After many months of pounding along the same walking routes it was great to be finally donning the boots to explore some new territory; The Abel Tasman Track.

The flight to Nelson was short enough to be pleasant and we spent the remainder of the day looking around Nelson on foot. That of course did include the now traditional ritual of buying Cliff another set of sunglasses. His last pair were at least not lost or broken but this time they were chill-in back in the car at Auckland Airport.

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Not sure if Penguins needed to proceed with caution – I suspect so – but I am sure the sign was not for them.

During the walk we stumbled upon a memorial to the ships and passengers of the original European settlers to Nelson back in 1842. I knew that one line of ancestors were on board and located the family. My great great grandfather was an eight year old in the family. I was impressed that they had been on a ship with such and esteemed name; The Clifford”.

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My eight year old great great grandfather (George Verry) who arrived in Nelson in 1842 on ‘The Clifford’. It gets you wondering when you consider ‘what if the boat had sunk”? Would I be here today?

Day one of our walk / cycle adventure in the Nelson / Tasman area involved a bus trip from Nelson to Marahau where we picked up a water taxis to Totarunui, our start point for our three day walk.  We had decided to add a further night and explore the Awaroa area at our leisure so it would be four days on The Track.

The day dawned clear and calm. Ruth commented on our luck but sensing an opportunity to get a few brownie points in the bank before we start cycling, I suggested that maybe it had something to do with my growing experience in travel planning. I don’t think she was fooled.

We had done the boat trip up the coast once before but were looking forward to getting onto the track this time.  Along the way we had a close encounter with a seal that was snacking on octopus. He (the bulls only had arrived in order to  get the territory sorted before the girls followed) would dive, come back with one in his mouth and then beat the living daylight out of it by thrashing it on to the water several times before eating it. Tenderised sushi seal style.

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You had to be quick with the camera to get the seal indulging a favourite snack

After our own snack which we had to dive deep into our packs to capture, then wrestle with the wrapping before eating, we headed off for a shortish 11km dawdle through lovely bush and along some amazing beaches. We had a schedule to keep as we had to get across the Awaroa inlet when the tide was low. I forgot to pack beach shoes so it was wet footwear for me, it was a bit shelly to risk bare feet.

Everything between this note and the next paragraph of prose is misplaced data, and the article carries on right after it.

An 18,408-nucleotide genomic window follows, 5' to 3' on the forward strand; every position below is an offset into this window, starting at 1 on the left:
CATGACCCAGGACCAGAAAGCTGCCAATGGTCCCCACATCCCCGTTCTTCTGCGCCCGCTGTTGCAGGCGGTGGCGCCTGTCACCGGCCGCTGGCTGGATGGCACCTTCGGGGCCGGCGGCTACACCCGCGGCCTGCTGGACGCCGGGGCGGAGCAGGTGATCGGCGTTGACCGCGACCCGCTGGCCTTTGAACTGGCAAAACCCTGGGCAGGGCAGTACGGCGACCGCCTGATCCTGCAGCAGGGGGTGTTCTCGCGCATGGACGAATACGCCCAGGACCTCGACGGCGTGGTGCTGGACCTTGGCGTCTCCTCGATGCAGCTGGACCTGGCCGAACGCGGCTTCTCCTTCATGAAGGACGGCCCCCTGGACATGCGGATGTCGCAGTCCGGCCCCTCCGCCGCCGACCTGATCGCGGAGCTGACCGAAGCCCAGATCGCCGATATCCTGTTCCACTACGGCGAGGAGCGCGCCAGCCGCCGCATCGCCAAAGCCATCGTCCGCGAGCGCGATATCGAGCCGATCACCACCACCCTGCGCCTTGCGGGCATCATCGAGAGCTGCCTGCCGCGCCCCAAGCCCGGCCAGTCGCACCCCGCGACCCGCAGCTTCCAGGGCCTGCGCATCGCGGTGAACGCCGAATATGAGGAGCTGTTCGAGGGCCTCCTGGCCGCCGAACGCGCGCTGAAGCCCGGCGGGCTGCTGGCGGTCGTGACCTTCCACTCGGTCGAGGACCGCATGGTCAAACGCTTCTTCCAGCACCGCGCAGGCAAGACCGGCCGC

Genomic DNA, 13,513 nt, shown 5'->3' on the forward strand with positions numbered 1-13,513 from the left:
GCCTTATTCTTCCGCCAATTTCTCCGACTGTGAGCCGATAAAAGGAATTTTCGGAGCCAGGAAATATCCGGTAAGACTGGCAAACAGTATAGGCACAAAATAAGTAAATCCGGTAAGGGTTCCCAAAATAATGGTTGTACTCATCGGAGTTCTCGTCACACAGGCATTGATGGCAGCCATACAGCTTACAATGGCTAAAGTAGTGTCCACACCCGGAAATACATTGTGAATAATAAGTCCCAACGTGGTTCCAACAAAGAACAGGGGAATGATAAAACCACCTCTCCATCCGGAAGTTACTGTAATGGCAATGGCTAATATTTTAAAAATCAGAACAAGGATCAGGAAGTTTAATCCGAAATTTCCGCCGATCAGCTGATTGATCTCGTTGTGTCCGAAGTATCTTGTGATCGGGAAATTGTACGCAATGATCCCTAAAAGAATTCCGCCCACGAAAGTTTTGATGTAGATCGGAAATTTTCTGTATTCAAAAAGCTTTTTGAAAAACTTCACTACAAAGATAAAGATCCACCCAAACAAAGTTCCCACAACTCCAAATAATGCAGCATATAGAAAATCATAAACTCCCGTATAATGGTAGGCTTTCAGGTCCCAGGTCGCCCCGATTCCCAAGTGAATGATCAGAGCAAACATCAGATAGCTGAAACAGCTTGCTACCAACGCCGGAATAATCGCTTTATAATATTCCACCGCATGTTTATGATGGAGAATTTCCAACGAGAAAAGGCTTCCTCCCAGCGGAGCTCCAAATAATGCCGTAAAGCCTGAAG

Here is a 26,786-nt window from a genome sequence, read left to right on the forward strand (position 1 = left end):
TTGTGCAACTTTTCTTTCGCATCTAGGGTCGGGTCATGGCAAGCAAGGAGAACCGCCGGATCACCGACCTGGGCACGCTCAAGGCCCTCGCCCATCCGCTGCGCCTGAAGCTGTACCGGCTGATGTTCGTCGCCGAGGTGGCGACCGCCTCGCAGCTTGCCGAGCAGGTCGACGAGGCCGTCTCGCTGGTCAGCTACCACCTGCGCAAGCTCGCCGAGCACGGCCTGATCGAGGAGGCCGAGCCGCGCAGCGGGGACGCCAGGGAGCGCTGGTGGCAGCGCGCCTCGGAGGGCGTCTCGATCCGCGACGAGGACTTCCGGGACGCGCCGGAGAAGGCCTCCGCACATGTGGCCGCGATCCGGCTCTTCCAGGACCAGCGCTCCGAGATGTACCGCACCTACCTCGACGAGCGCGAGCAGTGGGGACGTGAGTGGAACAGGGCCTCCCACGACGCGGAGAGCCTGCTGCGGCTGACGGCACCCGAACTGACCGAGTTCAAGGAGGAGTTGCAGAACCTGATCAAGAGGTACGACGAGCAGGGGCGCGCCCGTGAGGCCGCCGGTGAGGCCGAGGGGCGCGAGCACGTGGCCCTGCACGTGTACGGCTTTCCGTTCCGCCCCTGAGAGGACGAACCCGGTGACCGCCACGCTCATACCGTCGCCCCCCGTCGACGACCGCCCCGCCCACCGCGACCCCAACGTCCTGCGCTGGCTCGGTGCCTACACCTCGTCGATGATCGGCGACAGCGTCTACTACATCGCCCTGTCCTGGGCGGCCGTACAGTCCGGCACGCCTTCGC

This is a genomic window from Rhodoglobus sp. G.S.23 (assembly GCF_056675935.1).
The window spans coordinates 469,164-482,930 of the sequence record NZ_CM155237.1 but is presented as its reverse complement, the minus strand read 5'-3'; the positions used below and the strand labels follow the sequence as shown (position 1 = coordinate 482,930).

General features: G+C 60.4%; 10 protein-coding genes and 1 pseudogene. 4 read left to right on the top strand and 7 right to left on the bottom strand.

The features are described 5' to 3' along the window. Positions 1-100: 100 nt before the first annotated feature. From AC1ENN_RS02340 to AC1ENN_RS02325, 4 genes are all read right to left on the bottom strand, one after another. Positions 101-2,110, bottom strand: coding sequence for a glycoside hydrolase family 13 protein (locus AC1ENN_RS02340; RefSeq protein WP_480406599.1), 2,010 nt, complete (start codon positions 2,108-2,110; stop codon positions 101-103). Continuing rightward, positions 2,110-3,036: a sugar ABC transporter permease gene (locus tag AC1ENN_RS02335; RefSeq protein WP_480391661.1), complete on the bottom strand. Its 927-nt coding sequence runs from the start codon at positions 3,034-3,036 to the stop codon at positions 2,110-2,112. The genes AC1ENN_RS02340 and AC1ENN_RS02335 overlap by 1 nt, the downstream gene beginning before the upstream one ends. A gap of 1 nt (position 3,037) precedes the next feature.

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Looking back towards Totarunui Beach – our starting point on the track.\

It was one of the more impressive walks we have been on and most of it is still ahead of us. The weather forecast for tomorrow is for a period of rain so my planning skills have again shone. I have pointed this out to Ruth suggesting it has to be more than luck. Rather than water dripping down her back she can snuggle up and read a book, all while staring out at the wilderness.

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Ruth on one of the beach sections on Day 1
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The golden sand on the beaches was  carried down by the many crystal clear streams gurgling down from the hills
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The cuttings for the track were covered in an array of miniature ferns
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It was more advisable to try crossing the Awaroa Inlet at low tide – that way only the feet got wet

2 comments

    1. As a side note, we were invited to the unveiling of a similar memorial in Whangarei on Saturday. It was for Ruth’s GG Granfather who came out from Cullen in Scotland, the town we visited last year. She has since found that the GG Grandmothers parents were one of the first Europeans to arrive in NZ, before it had become a British colony.

      Liked by 1 person

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